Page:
The Dragon, or the “Serpent” as the text also calls him, cannot simply leave the woman, the Church, alone. He feels such hatred that he is compelled to pursue her. From his mouth come the waters of a deadly persecution, one so bad that, as the text tells us, the woman risks being carried away to ruin by it, as by a fierce river at flood stage. Fortunately and quite mysteriously, the earth helps the woman, opening up its mouth to swallow up the evil river.
So is it now with the family. Not only has the true teaching of the Church on the family been progressively banished from the public square (and even from some formerly Catholic churches), and replaced with an absurd, counterfeit conception of human life and marriage, but a growing number of the people who are at the control switches of civil society are attempting to eliminate the very idea of marriage as something natural and supernatural—and God-given. Those who, in indignation, oppose this unholy revolution, that is to say in particular Catholic Christians, appear as misguided fools unable to keep up with the evolution of the human experience. It is truly a case of mass delusion, perhaps as never before seen, at least on such a scale.
The deadly river vomited forth from the dragon’s mouth is, I think, that ocean of impurity that now covers so much of the world, especially our own land. How this harms families! Everything is tainted by it, and souls grow used to this sick environment. Perhaps the earth, that is to say creation in its true nature, will, indeed, “swallow up” this most harmful water of uncleanness, as in the vision of the Apocalypse, although we do not yet know how. Perhaps the idea of help coming from the earth is an indication that we need to keep our feet on the ground and in contact with reality (“back to earth, back to the land”), shunning frequent use of modern technology, so we can keep from being carried away by the unholy tide.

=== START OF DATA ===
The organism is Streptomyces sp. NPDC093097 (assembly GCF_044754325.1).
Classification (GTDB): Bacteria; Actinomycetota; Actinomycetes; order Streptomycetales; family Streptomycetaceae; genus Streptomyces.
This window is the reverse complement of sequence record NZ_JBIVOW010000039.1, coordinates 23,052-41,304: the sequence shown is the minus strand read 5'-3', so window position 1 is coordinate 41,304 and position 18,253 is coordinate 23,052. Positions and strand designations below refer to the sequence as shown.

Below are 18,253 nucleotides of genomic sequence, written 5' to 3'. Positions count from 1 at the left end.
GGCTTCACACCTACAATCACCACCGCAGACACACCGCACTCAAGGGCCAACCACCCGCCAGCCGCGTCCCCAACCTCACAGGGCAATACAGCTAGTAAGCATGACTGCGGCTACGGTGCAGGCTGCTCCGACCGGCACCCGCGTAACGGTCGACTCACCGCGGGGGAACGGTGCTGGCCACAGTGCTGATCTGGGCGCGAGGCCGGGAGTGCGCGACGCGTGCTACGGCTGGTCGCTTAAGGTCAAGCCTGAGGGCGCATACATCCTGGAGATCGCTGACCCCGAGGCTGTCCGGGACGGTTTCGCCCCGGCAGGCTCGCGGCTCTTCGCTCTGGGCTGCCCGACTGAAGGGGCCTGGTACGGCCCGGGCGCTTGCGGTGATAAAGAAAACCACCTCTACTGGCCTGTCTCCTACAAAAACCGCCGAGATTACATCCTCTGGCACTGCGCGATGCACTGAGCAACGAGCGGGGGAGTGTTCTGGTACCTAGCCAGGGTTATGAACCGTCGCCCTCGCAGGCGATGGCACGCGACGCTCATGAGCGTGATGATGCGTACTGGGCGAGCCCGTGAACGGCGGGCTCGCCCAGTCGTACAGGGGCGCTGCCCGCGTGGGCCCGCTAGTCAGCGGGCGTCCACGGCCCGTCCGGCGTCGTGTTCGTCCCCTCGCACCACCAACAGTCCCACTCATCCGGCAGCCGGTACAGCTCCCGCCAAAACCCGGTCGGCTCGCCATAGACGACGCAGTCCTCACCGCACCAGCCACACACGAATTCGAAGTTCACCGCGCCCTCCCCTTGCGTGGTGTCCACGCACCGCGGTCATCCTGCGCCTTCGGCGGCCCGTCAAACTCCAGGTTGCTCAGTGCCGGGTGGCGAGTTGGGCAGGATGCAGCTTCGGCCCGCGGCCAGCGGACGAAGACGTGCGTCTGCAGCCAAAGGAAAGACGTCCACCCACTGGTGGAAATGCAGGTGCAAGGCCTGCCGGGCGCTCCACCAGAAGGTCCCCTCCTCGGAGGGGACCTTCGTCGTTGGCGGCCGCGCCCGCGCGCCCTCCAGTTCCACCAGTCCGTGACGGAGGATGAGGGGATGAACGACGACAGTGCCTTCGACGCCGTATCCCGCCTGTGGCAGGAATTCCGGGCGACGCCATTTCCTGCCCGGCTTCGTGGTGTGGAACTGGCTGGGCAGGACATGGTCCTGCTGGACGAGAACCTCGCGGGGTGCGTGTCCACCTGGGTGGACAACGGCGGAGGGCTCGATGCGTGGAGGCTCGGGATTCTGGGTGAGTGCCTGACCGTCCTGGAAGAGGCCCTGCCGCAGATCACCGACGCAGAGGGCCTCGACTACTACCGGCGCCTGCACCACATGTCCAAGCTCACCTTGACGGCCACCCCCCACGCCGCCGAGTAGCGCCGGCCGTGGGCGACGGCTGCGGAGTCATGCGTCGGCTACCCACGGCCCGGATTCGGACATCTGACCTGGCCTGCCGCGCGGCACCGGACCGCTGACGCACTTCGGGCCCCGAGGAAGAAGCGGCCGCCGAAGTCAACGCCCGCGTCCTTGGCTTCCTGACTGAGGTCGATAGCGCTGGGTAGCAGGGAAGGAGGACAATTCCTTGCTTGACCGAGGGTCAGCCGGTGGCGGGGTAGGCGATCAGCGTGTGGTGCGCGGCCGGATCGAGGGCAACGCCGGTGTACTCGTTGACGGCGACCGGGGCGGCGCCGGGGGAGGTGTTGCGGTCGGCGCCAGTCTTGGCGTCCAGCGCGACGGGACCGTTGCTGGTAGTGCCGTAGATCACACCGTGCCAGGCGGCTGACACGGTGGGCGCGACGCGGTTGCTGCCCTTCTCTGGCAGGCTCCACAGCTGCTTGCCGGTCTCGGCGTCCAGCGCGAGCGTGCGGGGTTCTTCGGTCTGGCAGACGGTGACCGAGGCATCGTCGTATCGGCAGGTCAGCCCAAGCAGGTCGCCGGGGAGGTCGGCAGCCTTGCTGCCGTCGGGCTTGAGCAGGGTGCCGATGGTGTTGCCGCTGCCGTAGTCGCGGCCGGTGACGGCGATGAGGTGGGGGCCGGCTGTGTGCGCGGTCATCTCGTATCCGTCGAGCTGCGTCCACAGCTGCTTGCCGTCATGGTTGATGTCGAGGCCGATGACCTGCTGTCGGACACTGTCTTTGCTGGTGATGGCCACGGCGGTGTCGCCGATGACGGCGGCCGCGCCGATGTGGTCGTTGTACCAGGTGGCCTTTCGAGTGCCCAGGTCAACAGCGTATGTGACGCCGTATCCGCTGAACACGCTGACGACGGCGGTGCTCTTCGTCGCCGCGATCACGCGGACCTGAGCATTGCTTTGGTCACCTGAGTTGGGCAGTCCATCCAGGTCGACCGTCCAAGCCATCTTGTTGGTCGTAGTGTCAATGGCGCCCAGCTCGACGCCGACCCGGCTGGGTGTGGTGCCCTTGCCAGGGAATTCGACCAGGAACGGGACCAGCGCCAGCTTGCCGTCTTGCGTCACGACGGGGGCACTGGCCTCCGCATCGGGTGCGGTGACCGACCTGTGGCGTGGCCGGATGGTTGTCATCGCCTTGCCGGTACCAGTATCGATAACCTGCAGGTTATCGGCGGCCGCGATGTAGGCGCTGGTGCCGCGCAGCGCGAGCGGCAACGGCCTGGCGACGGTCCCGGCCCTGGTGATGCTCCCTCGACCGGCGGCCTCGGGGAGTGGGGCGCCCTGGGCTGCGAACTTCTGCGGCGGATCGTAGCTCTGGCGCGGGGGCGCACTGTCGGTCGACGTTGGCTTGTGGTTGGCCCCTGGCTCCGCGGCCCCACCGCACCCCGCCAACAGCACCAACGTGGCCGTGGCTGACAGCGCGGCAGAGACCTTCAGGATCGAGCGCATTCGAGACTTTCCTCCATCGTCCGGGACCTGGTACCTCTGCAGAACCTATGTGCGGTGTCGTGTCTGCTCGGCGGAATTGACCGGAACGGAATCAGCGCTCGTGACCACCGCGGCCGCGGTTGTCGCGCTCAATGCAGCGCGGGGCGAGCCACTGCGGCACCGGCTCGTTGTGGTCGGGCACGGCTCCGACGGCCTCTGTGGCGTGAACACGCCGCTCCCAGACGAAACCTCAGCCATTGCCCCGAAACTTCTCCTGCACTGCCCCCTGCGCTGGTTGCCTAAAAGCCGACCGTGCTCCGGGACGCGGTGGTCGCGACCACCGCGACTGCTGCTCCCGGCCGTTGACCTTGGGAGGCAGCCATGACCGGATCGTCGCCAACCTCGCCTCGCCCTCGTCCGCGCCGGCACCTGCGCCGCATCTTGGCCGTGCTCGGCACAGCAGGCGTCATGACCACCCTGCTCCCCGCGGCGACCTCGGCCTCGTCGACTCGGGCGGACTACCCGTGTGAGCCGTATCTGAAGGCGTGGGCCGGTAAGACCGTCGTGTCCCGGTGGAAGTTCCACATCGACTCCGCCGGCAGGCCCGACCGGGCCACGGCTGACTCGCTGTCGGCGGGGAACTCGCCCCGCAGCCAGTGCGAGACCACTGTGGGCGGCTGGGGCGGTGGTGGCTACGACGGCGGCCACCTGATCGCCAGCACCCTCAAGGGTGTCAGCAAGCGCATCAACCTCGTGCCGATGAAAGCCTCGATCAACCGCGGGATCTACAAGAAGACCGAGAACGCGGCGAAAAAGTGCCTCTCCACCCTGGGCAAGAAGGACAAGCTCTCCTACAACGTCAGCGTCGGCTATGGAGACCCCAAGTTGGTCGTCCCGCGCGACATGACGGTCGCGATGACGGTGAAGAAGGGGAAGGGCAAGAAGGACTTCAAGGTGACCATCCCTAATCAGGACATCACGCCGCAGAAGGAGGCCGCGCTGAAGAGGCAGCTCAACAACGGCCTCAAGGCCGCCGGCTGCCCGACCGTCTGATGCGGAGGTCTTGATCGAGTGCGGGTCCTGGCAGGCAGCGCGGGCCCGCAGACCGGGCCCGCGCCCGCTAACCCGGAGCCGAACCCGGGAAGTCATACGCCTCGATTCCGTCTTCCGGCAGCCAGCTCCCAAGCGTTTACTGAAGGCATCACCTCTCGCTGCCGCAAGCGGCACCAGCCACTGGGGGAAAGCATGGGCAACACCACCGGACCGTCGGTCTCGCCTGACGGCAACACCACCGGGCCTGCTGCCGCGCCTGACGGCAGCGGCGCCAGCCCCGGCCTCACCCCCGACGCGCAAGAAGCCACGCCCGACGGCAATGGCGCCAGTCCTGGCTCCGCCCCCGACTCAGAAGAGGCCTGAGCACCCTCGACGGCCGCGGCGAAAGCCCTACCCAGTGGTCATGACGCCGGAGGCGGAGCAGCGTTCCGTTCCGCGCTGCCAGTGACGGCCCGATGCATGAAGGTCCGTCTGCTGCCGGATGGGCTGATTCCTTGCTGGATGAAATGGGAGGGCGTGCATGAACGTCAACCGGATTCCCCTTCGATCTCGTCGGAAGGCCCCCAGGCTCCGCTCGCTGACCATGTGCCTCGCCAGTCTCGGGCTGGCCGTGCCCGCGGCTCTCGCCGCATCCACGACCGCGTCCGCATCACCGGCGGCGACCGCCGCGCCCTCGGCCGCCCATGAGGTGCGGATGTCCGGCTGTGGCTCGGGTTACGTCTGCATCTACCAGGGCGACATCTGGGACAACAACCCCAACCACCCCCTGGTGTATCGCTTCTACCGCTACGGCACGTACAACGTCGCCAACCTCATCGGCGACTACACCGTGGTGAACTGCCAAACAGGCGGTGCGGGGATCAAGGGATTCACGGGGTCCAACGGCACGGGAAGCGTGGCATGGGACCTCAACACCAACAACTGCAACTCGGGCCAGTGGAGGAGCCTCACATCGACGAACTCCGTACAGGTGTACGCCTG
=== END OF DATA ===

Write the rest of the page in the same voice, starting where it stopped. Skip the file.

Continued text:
Those endowed with keen foresight saw all of this coming for some time. Already in 1981, just to give one small example, Saint John Paul II, in his Apostolic Exhortation, Familiaris Consortio (n. 6), wrote the following: